The iPhone 15 should be the first iPhone series to feature a USB-C port instead of Apple’s proprietary Lightning port. It’s a change that iPhone users have been requesting for years, as USB-C charges faster than Lightning. That’s one potential benefit of USB-C on iPhone, but you shouldn’t get your hopes up. What you should be excited about are two other USB-C perks.
The new charging cable will deliver better data speeds for wired connectivity and improve your overall electronics experience.
Why USB-C won’t necessarily boost battery charging speeds on iPhone
The iPhone 13 and iPhone 14 support a theoretical maximum charging rate of 20W over a USB-C-to-Lightning cable.
In practice, the phones exceed that speed, hitting almost 30W with the right chargers. The point here is that any USB-C power adaptor that supports at least 30W will improve the battery charging speed of iPhones.
Add USB-C-to-USB-C into the picture, and the iPhones could get faster battery charging speeds. A move to 30W wouldn’t be surprising from Apple, considering that the current models can almost reach it via Lightning. But don’t expect Apple to match the breakneck speeds that some Android handsets support.
Unless Apple has figured out to preserve the battery health while pushing current at 100W over a USB-C cable to the iPhone, you won’t see it happen soon. Battery life is one of the most important features of an iPhone, especially devices that last three to four years.
Faster transfer speeds
On the other hand, faster data transfer speed is a perk USB-C iPhones will get. Just like the iPads did beforehand.
Apple first put the USB-C connector on the iPad Pro to improve data transfer speeds and make it easier for users to connect to different accessories. But Apple sold the iPad Pro as a computer replacement. Therefore, the device needed to easily connect to monitors, cameras, storage solutions, and other accessories. Lighting was a limitation.
Here’s how Apple described the USB-C port’s “new power and possibilities” in October 2018 when announcing the first iPad Pro with a USB-C port:
A new USB-C connector replaces the Lightning connector in support of the powerful ways iPad Pro is used. Incredibly versatile, USB-C offers power for charging, supports USB 3.1 Gen 2 for high-bandwidth data transfers up to twice the speed to and from cameras and musical instruments, and drives external displays up to 5K. With USB-C, iPad Pro can even be used to charge an iPhone.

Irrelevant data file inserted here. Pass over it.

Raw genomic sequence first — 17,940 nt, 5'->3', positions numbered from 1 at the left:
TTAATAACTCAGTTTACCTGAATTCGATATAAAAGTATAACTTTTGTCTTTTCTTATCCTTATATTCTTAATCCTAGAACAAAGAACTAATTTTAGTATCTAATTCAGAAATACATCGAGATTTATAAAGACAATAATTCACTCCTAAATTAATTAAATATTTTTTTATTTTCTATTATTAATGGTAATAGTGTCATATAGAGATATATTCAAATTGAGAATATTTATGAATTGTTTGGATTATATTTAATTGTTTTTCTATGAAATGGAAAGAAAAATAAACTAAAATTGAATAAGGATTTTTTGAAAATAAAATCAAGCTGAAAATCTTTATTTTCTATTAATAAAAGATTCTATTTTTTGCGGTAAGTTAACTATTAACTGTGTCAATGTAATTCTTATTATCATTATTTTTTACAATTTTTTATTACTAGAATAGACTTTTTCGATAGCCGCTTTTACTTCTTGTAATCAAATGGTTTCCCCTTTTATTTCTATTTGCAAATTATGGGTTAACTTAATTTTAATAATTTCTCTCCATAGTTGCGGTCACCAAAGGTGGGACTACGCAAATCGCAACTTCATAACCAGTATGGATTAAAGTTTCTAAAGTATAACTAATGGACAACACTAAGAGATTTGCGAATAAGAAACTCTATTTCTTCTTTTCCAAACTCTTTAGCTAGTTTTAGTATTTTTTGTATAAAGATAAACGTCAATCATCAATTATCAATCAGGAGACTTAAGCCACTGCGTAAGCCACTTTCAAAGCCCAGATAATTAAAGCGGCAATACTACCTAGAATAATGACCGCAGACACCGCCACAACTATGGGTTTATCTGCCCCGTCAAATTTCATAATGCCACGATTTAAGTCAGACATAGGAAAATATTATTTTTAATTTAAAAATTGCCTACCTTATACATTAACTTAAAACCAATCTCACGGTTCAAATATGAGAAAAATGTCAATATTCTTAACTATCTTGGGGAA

You won’t want to hook up your iPhone 15 Pro of the future to an external monitor. But the improved data transfer speed that comes with the new port will surely improve a particular type of data transfer.
If you’re a person who shoots many high-resolution photos and 4K videos on the iPhone, you will want USB-C speeds to offload those files quickly. And Lightning can’t match what USB-C can do.
Even if you rarely use the wired connection of the iPhone, there’s another instance where USB-C speeds will pay off. Backing up an iPhone with a USB-C port to a computer should be faster than Lighting.
Convenience and the environment
There’s one more big reason to appreciate the iPhone’s switch to USB-C, especially if you’re a professional traveling with many gadgets. With the iPhone on USB-C, Apple’s entire ecosystem of computers can be recharged with the same charger and cable.
If you have a MacBook, iPad, or iPhone, you won’t need to make sure you pack the correct cable. You’ll have a USB-C-to-USB-C cable on hand that will work with your largest charger — the MacBook’s. That’s all you need to recharge everything.
Even if you’re mixing and matching Windows and Android devices with iPhone, the switch to USB-C means you can leave a cable behind. Sure, Apple’s AirPods and other iPhone accessories come with Lightning ports for now. But Apple will move them to USB-C as well.
In the process, you get to help save the planet too. Fewer cables means less waste. It won’t happen immediately. And the switch to USB-C might generate Lightning cables waste initially. But it should pay off in the long run while improving your overall iPhone experience.
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